By FPA member Eric S. Toya, CFP®
Last Updated: September 5, 2011
Prior to 2010, there were income limits on who was allowed to convert a Traditional Individual Retirement Account (IRA) to a Roth IRA. At the start of 2010, those income limits were eliminated, allowing anyone to complete a Roth conversion. Thus, the floodgates were opened and Roth conversions became one of the hot topics among investors and financial planners.
When you convert a Traditional IRA to a Roth IRA all future gains become tax free and you will not be subject to required distributions on the converted amount. The full value of the IRA converted to a Roth IRA is reported as taxable income. In addition to being the first year many investors were allowed to do a Roth conversion, there was an extra kicker in 2010. Instead of reporting the entire conversion amount on your 2010 tax returns, you were allowed to split the conversion amount and report half in 2011 and the other half in 2012.
Many investors considered this a no-brainer, as you were given a mulligan. If you decide that you are better off to not have completed the Roth conversion, you can undo it (called a recharacterization) without consequence. Here’s the kicker, if you did a Roth conversion in 2010, you have until you file your 2010 taxes to undo it. If you filed in April, the question is moot. However, if you filed an extension, you may still have time to undo the conversion. But why would you want to?
Reasons to Consider Un-doing the Conversion:
- Recent Markets Decline. There’s a possibility that the value of your Roth IRA is less than the amount that you converted. If this is the case, you should consider a recharacterization. Remember that the benefit to the Roth conversion is future tax free growth, but the cost is owing taxes on the value of that conversion. You don’t want to pay taxes on an amount larger than the current value.
Ability to Redo. You not only can undo your conversion, but you can still redo it. Consider this: If you completed a Roth conversion in 2010 for $100,000 and the value of the account has declined to $80,000, you are better off undoing the conversion then, once again, converting the same account. Your end result is the same; you have a Roth IRA with a value of $80,000 (sadly, this does not have the power to wipe out any market losses), but you will owe taxes on $80,000 rather than $100,000.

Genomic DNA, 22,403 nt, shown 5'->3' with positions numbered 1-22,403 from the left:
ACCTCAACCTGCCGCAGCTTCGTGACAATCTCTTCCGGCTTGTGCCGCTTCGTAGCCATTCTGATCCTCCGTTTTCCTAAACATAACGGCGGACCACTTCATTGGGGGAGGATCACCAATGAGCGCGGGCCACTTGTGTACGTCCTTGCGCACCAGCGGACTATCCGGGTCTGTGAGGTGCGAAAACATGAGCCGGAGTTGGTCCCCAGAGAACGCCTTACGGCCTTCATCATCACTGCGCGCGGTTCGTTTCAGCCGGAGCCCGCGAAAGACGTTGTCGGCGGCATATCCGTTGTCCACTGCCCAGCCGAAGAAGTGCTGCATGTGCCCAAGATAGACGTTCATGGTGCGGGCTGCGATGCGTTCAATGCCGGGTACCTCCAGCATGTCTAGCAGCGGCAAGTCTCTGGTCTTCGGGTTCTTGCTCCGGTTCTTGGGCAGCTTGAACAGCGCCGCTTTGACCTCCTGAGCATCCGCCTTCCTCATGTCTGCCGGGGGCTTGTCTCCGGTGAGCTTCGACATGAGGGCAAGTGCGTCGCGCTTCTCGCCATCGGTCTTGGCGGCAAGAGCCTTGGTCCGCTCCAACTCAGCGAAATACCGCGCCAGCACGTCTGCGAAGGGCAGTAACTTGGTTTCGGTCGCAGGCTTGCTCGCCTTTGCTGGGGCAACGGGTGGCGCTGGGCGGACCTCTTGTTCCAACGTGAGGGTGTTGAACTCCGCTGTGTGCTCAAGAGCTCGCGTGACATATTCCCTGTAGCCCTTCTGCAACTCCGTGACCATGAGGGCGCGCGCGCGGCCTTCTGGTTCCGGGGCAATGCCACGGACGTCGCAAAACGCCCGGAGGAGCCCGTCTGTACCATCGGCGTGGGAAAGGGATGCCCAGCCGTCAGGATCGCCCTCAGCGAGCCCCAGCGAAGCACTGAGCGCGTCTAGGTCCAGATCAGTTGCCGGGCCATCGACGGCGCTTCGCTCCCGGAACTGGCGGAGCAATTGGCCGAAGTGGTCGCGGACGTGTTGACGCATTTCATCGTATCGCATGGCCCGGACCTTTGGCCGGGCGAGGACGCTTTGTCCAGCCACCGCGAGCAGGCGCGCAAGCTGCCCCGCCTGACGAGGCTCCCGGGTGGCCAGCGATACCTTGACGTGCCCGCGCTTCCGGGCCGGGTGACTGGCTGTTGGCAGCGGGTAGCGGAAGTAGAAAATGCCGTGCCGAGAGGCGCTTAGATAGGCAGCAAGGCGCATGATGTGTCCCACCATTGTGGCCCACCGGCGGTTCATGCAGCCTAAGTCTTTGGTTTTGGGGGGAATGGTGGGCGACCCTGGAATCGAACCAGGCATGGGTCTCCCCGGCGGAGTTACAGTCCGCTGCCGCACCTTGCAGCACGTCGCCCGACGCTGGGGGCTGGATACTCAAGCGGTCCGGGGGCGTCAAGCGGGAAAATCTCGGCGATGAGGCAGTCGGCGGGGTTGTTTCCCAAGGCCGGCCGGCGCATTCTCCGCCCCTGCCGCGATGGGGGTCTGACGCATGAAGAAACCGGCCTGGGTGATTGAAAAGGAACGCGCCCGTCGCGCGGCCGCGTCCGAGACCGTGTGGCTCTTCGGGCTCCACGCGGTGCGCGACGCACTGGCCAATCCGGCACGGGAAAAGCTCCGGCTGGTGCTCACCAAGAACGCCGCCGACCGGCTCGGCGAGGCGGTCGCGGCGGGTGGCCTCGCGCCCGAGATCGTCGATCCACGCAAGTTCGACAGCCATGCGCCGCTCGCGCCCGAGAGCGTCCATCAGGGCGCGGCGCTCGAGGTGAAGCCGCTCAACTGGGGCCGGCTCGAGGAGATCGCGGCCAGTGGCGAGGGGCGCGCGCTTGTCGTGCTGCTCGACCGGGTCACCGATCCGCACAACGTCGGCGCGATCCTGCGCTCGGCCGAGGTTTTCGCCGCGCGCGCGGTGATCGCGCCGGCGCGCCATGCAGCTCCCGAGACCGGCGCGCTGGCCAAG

Other Factors in Roth Conversion Recharacterizations:
- You will no longer be able to split the conversion value into two separate tax years. That offer was only available in 2010. This could bump you into a higher tax bracket, or even cause the loss of some deductions — many of which are based on your Adjusted Gross Income.
- You cannot reconvert the same funds right away. You have to wait until one year after the initial conversion or 30 days after the recharacterization, whichever comes later, essentially mandating a waiting period. The risk is that the value of the account may skyrocket during this waiting period. By the time you reconvert the IRA, you may be converting the same or more as the initial conversion, but will have lost the ability to split the income over two tax years.
This is a complicated situation with significant tax and financial planning considerations. You should consult a financial planner or a tax professional for advice specific to your situation.
FPA member Eric S. Toya, CFP®, is Vice President of Wealth Management for Trovena, LLC in Redondo Beach, Calif. Eric graduated from the University of Southern California with a BS in Finance and Accounting. Eric has been quoted in national publications, including The Wall Street Journal, Money Magazine and the Los Angeles Times.